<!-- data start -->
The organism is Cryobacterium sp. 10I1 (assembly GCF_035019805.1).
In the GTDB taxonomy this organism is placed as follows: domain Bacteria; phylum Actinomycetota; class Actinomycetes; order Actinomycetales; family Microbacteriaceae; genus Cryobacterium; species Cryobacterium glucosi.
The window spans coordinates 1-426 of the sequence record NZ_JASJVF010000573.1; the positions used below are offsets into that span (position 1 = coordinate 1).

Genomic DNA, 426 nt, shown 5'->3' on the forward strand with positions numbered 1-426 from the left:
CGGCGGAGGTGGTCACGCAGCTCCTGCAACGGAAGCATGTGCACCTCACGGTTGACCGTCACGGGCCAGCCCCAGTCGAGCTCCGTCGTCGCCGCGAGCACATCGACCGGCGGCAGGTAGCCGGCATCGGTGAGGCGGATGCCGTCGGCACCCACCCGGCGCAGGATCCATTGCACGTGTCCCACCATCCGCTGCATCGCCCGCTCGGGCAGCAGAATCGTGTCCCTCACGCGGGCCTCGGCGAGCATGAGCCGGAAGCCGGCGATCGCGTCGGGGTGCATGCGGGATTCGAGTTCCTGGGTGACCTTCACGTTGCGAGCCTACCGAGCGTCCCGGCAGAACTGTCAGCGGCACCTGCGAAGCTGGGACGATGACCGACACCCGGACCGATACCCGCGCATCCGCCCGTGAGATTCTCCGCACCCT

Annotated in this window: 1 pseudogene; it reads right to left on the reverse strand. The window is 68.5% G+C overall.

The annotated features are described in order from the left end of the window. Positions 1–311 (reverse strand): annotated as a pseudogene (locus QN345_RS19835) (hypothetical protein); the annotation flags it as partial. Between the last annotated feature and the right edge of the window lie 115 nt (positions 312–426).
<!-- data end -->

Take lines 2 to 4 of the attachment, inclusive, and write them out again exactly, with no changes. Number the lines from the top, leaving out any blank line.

In the GTDB taxonomy this organism is placed as follows: domain Bacteria; phylum Actinomycetota; class Actinomycetes; order Actinomycetales; family Microbacteriaceae; genus Cryobacterium; species Cryobacterium glucosi.
The window spans coordinates 1-426 of the sequence record NZ_JASJVF010000573.1; the positions used below are offsets into that span (position 1 = coordinate 1).

Genomic DNA, 426 nt, shown 5'->3' on the forward strand with positions numbered 1-426 from the left: